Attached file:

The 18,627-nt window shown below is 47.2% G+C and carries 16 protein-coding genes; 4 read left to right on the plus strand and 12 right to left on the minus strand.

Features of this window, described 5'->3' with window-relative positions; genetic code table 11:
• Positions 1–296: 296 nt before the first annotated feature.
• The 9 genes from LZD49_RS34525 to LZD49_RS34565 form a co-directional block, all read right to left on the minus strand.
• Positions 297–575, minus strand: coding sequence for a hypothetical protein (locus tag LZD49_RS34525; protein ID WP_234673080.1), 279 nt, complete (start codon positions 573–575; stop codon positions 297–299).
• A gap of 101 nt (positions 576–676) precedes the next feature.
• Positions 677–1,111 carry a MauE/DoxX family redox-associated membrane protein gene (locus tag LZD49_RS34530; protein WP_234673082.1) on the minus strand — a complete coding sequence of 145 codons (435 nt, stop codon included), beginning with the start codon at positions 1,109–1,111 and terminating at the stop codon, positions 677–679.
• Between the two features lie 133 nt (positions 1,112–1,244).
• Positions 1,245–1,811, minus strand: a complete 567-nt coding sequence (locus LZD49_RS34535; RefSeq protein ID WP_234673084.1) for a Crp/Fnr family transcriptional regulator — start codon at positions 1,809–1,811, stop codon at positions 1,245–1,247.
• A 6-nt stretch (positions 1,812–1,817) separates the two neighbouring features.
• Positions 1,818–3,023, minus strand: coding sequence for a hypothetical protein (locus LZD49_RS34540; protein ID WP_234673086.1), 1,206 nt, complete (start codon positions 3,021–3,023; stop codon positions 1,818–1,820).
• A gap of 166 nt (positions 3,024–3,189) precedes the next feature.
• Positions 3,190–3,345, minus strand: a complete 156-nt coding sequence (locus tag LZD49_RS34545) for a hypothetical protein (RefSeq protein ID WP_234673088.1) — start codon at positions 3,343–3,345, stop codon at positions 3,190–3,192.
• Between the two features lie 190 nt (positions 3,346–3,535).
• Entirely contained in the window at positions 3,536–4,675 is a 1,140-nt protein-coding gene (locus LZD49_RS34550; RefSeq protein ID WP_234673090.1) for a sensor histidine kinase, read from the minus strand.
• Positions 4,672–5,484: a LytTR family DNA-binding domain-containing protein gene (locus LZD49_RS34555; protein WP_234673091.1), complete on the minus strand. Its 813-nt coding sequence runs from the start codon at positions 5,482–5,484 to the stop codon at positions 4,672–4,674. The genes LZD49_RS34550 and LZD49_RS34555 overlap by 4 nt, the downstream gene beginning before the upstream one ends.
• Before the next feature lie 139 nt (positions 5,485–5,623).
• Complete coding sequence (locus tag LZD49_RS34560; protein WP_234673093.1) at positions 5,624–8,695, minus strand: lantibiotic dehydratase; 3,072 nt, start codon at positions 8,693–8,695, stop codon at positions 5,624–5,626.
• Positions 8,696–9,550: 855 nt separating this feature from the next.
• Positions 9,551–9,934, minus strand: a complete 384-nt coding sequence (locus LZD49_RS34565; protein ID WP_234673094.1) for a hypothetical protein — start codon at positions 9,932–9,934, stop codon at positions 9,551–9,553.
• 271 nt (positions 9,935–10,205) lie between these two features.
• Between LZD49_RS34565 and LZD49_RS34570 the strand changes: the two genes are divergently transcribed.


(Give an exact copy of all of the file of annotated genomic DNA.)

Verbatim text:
The 18,627-nt window shown below is 47.2% G+C and carries 16 protein-coding genes; 4 read left to right on the plus strand and 12 right to left on the minus strand.

Features of this window, described 5'->3' with window-relative positions; genetic code table 11:
• Positions 1–296: 296 nt before the first annotated feature.
• The 9 genes from LZD49_RS34525 to LZD49_RS34565 form a co-directional block, all read right to left on the minus strand.
• Positions 297–575, minus strand: coding sequence for a hypothetical protein (locus tag LZD49_RS34525; protein ID WP_234673080.1), 279 nt, complete (start codon positions 573–575; stop codon positions 297–299).
• A gap of 101 nt (positions 576–676) precedes the next feature.
• Positions 677–1,111 carry a MauE/DoxX family redox-associated membrane protein gene (locus tag LZD49_RS34530; protein WP_234673082.1) on the minus strand — a complete coding sequence of 145 codons (435 nt, stop codon included), beginning with the start codon at positions 1,109–1,111 and terminating at the stop codon, positions 677–679.
• Between the two features lie 133 nt (positions 1,112–1,244).
• Positions 1,245–1,811, minus strand: a complete 567-nt coding sequence (locus LZD49_RS34535; RefSeq protein ID WP_234673084.1) for a Crp/Fnr family transcriptional regulator — start codon at positions 1,809–1,811, stop codon at positions 1,245–1,247.
• A 6-nt stretch (positions 1,812–1,817) separates the two neighbouring features.
• Positions 1,818–3,023, minus strand: coding sequence for a hypothetical protein (locus LZD49_RS34540; protein ID WP_234673086.1), 1,206 nt, complete (start codon positions 3,021–3,023; stop codon positions 1,818–1,820).
• A gap of 166 nt (positions 3,024–3,189) precedes the next feature.
• Positions 3,190–3,345, minus strand: a complete 156-nt coding sequence (locus tag LZD49_RS34545) for a hypothetical protein (RefSeq protein ID WP_234673088.1) — start codon at positions 3,343–3,345, stop codon at positions 3,190–3,192.
• Between the two features lie 190 nt (positions 3,346–3,535).
• Entirely contained in the window at positions 3,536–4,675 is a 1,140-nt protein-coding gene (locus LZD49_RS34550; RefSeq protein ID WP_234673090.1) for a sensor histidine kinase, read from the minus strand.
• Positions 4,672–5,484: a LytTR family DNA-binding domain-containing protein gene (locus LZD49_RS34555; protein WP_234673091.1), complete on the minus strand. Its 813-nt coding sequence runs from the start codon at positions 5,482–5,484 to the stop codon at positions 4,672–4,674. The genes LZD49_RS34550 and LZD49_RS34555 overlap by 4 nt, the downstream gene beginning before the upstream one ends.
• Before the next feature lie 139 nt (positions 5,485–5,623).
• Complete coding sequence (locus tag LZD49_RS34560; protein WP_234673093.1) at positions 5,624–8,695, minus strand: lantibiotic dehydratase; 3,072 nt, start codon at positions 8,693–8,695, stop codon at positions 5,624–5,626.
• Positions 8,696–9,550: 855 nt separating this feature from the next.
• Positions 9,551–9,934, minus strand: a complete 384-nt coding sequence (locus LZD49_RS34565; protein ID WP_234673094.1) for a hypothetical protein — start codon at positions 9,932–9,934, stop codon at positions 9,551–9,553.
• 271 nt (positions 9,935–10,205) lie between these two features.
• Between LZD49_RS34565 and LZD49_RS34570 the strand changes: the two genes are divergently transcribed.